Call for tapping waste-to-energy opportunities

Survey reveals 52% of households believe domestic waste is not hazardous

Our Correspondent April 20, 2024
Hospital waste lying in the open. PHOTO: SHABBIR MIR/EXPRESS/FILE


Speakers at a stakeholders’ dialogue on solutions to open waste burning have demanded the government and all quarters concerned to come up with enhanced mobilisation efforts focusing on youth engagement to stir solutions for open waste- burning leading to serious health issues.

The Institute of Urbanism (IoU) with the support of the Royal Academy of Engineering (RAE) and Sustainable Development Policy Institute (SDPI) held a dialogue titled “Ending Open Waste Burning in Islamabad: A Dialogue on Sustainable Urban Waste Management” the other day.

Dr Abid Qaiyum Suleri, the SDPI’s Executive Director, said there are ample examples of waste-to-energy projects in developing countries who are capitalising on solid waste as a resource at par with the developed world. Pakistan is energy deficient and could optimise waste-to-energy opportunities that would help manage energy security and resource management within one intervention, he added.

Dr Suleri underlined that waste management in the peri-urban and town areas of the country was difficult. However, Islamabad has been chosen for the dialogue to highlight the woes of waste mismanagement in urban areas that could help understand the extent of mismanagement in the solid waste sector across the country.

Read more: 'Just staggering': UN says households waste 1b meals a day

Dr Ejaz Ahmed, the Senior Programme Fellow at IoU, said there is hardly any waste disposal system across the country, whereas, the issue of smog is basically due to the burning of rice stubble. "Islamabad is better but only its 60-70% waste is being managed while the rest is burnt in streets and open places which is highly injurious to health due to dangerous emissions from plastic burning and other materials," he said.

Syeda Shazia Adeel from the National Institute of Health (NIH) said waste burning resulted in the spewing of carcinogenic fumes and pathogens causing serious diseases. However, the Institute could contribute to data sharing, surveillance, research, organise workshops, and build comprehensive plans to cope with it and develop policy plans.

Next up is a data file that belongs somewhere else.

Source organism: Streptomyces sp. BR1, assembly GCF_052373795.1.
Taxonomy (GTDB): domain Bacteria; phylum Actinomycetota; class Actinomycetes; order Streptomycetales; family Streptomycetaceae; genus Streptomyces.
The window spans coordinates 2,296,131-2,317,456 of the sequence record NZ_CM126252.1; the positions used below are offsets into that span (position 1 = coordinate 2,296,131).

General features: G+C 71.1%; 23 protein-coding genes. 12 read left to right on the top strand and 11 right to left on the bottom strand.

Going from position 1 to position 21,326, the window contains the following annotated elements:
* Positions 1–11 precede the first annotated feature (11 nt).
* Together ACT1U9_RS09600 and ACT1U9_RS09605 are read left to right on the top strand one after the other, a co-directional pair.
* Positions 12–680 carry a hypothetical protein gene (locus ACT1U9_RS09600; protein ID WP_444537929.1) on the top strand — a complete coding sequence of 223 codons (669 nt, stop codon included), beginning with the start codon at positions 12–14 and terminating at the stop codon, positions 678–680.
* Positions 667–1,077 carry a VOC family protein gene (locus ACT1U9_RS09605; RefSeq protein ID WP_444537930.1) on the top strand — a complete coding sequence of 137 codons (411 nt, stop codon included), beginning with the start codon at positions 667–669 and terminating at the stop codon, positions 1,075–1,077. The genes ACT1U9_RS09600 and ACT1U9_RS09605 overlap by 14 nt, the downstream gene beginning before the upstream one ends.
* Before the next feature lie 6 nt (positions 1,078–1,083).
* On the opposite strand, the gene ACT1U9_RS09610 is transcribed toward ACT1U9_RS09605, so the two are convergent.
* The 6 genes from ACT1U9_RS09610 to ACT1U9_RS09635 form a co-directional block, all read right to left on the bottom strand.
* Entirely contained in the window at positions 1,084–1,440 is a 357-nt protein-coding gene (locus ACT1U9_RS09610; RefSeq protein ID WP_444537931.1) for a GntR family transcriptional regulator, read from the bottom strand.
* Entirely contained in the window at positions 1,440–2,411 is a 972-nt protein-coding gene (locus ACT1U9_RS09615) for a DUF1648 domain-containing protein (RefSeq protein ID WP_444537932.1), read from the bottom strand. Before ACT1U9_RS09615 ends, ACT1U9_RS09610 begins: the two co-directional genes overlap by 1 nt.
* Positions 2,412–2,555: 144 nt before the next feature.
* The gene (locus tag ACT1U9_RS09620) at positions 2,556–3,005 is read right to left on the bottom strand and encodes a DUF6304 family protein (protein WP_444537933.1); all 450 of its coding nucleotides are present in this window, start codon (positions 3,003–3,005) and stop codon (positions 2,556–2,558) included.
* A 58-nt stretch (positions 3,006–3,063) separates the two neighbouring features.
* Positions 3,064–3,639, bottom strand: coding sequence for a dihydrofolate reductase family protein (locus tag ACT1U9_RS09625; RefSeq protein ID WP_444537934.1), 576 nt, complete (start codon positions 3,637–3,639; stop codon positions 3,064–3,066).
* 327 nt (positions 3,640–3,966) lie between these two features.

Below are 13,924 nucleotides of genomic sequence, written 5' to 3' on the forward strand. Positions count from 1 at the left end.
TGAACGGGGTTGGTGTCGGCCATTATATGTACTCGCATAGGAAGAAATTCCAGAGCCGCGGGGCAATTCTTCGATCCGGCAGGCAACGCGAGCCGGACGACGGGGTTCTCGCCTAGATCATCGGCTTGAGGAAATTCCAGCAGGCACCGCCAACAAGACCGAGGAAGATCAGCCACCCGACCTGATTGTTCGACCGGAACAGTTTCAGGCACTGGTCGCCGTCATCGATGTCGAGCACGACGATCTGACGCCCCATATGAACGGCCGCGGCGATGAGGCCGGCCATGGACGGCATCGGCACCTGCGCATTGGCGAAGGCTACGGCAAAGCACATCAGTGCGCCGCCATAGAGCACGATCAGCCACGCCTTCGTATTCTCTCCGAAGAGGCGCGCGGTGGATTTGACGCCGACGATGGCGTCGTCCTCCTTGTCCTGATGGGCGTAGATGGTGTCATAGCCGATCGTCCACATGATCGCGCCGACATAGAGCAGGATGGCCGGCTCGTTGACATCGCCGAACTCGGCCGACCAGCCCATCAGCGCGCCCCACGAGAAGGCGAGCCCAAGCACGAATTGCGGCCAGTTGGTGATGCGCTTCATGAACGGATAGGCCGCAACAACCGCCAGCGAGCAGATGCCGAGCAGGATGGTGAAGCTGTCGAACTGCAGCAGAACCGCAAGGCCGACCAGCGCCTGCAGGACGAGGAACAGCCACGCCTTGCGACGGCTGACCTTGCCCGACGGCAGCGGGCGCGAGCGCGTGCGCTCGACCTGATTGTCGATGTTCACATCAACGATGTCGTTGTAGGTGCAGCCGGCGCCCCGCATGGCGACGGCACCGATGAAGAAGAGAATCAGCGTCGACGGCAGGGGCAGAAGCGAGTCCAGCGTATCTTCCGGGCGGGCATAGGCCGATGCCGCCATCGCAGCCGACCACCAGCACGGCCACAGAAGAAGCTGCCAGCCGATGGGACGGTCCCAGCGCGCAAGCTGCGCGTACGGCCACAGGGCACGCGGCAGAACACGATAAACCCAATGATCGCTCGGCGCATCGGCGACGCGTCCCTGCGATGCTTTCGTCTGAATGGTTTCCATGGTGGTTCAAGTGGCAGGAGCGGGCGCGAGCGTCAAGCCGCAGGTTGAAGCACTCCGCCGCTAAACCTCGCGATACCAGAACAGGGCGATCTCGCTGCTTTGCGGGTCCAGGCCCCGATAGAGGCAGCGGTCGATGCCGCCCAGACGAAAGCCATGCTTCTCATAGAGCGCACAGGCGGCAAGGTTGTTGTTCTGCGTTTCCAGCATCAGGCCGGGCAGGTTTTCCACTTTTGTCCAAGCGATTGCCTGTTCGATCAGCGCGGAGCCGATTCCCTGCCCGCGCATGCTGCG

Dr Mansoor Ali from the Royal Academy of Engineering UK said there was a great opportunity for mutual learning between India and Pakistan under RAE projects on waste management research. "The IoU has a crucial opportunity to engage with politicians to guide them through their evidence and data as an active phase of the waste management sector is going on," he said. He noted that peripheral burning was another issue that was very challenging in the capital's vicinity and Rawalpindi. "We need to promote mutual partnerships for learning and beyond the project cooperation," he added.

Dr Abida Shareef of the FJWU, who is leading an integrated solid waste management project, said she had surveyed 11,000 households through the door-to-door campaign. She said that 52% of the survey respondents believed household waste is not hazardous, 53% of the respondents believed that it couldn’t be segregated, 58% of the respondents thought it was not illegal to burn waste, whereas 47% thought it was a smart way to burn and manage waste.

Aqsa Arshad, a Quaid-i-Azam University (QAU) student running in campus compost facility making eco-organic fertilizer, said the varsity’s campus site near Margalla Hills National Park had excess vegetation throughout the year, whereas the plants and leaves were cut and burnt at the site or dumped into the nearby streams causing serious pollution.

Also read: Subsidiary boards to oversee waste collection, disposal

Pakistan Environmental Protection Agency (Pak-EPA) Director Dr Zaigham Abbass said a dedicated study on ambient pollutants impacting sanitary workers, who are impacted due to open waste burning, is necessary as they are directly exposed to it. Charlie Fenn of Royal Engineering Academy appreciated the IoU and SDPI for organising the dialogue on a critical topic of great social importance.


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